December 21, 2010

sandwich of choice

When I think about the uses for orange as a flavor, desserts aren't the first thing that pop into my head.


Morning beverage tops the list, followed closely by pork enhancer and frequent partner of the cranberry.

That may all be changing now, thanks to these unique and dainty little sandwich cookies. Granted, my love for them has a lot to do with the cinnamon-spiked buttercream frosting gluing the cookies together, but I'm sure you've come to expect that from me by now.


How do I judge how much frosting to use between the melt-in-your-mouth cookies? Like so:

-If, when I take a bite, frosting does not squirt out, then I haven't used enough.
-If, when I take a bite, frosting squirts out onto the floor or my lap, then I've used too much.
-Alternatively, if I've only sandwiched 10 cookies or so out of a 40-cookie batch and run out of frosting, then I've used too much.



Just kidding--you can never use too much. Make more frosting and continue.

Orange-You-Glad-They-Exist Milano Sandwich Cookies
(based on a recipe by Gale Gand)
10 tablespoons unsalted butter, at room temperature
Freshly grated zest of 2 medium oranges
2/3 cup powdered sugar, sifted
1 teaspoon vanilla extract
1/8 teaspoon salt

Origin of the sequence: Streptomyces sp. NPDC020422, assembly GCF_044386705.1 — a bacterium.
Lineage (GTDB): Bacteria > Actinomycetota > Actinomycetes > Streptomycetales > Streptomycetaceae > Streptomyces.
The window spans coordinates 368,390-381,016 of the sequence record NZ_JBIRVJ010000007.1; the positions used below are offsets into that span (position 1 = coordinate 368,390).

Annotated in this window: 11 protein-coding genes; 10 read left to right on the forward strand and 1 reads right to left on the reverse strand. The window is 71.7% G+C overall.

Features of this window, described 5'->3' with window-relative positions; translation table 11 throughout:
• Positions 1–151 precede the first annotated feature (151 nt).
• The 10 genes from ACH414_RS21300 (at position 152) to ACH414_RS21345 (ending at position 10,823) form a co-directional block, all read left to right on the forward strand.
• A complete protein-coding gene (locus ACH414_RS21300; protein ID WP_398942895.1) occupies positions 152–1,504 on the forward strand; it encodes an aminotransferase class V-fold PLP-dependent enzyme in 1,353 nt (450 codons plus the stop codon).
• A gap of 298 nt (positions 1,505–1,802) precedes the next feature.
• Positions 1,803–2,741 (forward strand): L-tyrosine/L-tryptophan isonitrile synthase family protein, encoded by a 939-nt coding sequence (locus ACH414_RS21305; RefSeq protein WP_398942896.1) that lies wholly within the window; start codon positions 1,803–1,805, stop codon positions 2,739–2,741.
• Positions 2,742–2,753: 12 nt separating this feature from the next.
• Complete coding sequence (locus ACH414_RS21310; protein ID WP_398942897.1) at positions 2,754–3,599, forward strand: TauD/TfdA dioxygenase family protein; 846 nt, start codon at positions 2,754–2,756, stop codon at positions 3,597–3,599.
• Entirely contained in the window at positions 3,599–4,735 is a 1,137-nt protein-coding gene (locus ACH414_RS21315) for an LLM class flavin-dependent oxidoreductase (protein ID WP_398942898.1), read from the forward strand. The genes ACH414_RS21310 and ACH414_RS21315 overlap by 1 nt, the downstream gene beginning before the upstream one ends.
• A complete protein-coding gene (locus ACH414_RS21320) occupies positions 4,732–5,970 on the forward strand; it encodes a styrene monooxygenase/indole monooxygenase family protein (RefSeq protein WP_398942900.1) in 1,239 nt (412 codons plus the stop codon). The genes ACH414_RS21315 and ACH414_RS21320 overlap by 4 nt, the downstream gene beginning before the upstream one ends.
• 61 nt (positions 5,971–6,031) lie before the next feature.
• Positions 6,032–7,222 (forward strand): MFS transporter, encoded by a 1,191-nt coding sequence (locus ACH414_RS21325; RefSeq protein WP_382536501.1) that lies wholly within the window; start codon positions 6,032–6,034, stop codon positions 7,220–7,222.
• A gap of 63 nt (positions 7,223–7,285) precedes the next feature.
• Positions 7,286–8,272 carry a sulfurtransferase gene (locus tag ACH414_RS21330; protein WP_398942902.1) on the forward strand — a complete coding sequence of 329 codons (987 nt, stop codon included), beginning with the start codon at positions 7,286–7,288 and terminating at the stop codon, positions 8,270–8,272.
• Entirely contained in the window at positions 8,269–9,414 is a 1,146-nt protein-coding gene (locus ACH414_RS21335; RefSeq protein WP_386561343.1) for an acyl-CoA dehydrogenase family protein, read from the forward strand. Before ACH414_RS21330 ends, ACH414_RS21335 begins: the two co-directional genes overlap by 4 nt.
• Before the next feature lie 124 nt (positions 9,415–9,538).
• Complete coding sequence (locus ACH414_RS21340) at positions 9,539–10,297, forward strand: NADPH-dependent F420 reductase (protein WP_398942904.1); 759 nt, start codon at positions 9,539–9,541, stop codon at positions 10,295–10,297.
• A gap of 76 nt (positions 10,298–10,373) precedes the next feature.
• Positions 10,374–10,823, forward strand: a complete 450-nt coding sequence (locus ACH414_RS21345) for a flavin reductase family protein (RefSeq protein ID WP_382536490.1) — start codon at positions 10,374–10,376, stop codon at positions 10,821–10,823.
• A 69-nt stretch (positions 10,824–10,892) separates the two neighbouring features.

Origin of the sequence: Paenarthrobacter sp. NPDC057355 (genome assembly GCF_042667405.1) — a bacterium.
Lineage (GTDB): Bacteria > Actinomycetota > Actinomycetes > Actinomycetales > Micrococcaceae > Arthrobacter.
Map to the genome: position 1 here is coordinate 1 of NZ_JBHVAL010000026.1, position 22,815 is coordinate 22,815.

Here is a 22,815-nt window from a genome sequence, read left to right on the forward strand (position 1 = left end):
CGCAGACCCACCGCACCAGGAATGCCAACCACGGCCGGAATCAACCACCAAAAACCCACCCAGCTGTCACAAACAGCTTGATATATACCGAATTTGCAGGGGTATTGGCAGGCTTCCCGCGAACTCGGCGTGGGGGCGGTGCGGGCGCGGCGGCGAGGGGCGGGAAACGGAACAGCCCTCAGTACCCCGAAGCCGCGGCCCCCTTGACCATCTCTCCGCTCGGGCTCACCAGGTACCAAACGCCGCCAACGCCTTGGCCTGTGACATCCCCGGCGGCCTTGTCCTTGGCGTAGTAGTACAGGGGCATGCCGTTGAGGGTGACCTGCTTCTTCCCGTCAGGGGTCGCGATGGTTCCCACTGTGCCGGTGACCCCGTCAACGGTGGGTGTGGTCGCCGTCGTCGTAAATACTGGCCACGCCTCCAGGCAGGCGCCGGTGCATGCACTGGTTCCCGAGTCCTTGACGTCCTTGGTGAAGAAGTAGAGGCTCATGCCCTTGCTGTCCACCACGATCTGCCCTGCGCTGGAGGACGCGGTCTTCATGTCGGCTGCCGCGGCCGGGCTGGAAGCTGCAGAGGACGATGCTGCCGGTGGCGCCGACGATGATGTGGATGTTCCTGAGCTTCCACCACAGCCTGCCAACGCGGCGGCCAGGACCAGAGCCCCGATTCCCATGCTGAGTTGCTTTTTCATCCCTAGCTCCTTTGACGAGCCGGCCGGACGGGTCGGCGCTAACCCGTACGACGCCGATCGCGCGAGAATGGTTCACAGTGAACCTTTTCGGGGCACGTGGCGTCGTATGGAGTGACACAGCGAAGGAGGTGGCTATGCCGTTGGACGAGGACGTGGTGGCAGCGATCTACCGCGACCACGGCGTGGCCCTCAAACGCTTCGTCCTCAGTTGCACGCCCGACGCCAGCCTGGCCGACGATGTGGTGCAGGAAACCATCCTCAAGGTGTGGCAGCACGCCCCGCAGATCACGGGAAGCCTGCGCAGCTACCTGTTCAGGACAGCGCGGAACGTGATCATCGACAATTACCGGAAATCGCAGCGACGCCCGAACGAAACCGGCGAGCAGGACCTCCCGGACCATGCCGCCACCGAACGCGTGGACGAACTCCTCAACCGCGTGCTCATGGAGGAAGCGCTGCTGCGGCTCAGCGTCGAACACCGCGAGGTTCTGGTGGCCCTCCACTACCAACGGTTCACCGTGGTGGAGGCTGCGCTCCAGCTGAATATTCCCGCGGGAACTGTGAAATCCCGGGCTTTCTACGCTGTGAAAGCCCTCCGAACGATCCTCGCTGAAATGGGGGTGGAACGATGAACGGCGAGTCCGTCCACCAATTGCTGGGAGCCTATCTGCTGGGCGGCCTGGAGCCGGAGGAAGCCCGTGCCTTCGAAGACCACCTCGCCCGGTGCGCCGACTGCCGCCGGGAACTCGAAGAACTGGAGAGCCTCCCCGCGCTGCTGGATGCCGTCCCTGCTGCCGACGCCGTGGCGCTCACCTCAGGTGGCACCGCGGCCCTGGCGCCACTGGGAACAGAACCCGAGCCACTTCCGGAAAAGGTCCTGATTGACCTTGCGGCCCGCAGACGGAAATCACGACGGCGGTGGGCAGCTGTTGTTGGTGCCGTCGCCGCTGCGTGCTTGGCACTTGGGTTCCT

1 1/2 cups flour, sifted
pounds and pounds of your frosting of choice

Preheat the oven to 325 degrees.
With a mixer, beat the butter, orange zest, and powdered sugar until light and fluffy. Add the vanilla and salt and mix. Add the sifted flour and mix until smooth. Refrigerate 30 minutes. Form into two thin disks, wrap in plastic wrap, and let rest in the refrigerator for at least 1 hour.
Sprinkle a suitable surface with flour, place disk of dough on it, and sprinkle a little more flour on top of that. Then roll it out to a thickness of about 1/4-inch. Cut into shapes, dipping the cutter into flour as you go, and place the cookies a little apart on lined baking sheets.
Bake for 6 to 10 minutes; obviously it depends on the shape you're using and whether they are on the upper or lower shelf, though you can swap them around after about 5 minutes. When they're ready expect them to be tinged a pronounced gold around the edges; they'll be softish still in the middle, but set while they cool.
Fill with your favorite frosting, whether it be chocolate ganache or cream cheese. I went the cinnamon buttercream route and it took me to a happy place.

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December 18, 2010

all together now...

...awww!

Yes, they rip up my carpet (and my skin), and yes, they've learned how to open my medicine cabinet and remove things like my flossers and tweezers, and yes, they seem to miss the litter box more often than they hit it, but how can I not love them?

Congrats to...Hornsfan, the winner of my Ghirardelli giveaway! Send me an email, would ya?

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December 14, 2010

the secret of the ooze (and another giveaway)

What IS it about oozing glazes, fruit juices, syrups, and sauces (to name a few palate-pleasers) that gets those saliva glands achurnin'? I'm fairly certain that no other family of images whets my appetite more.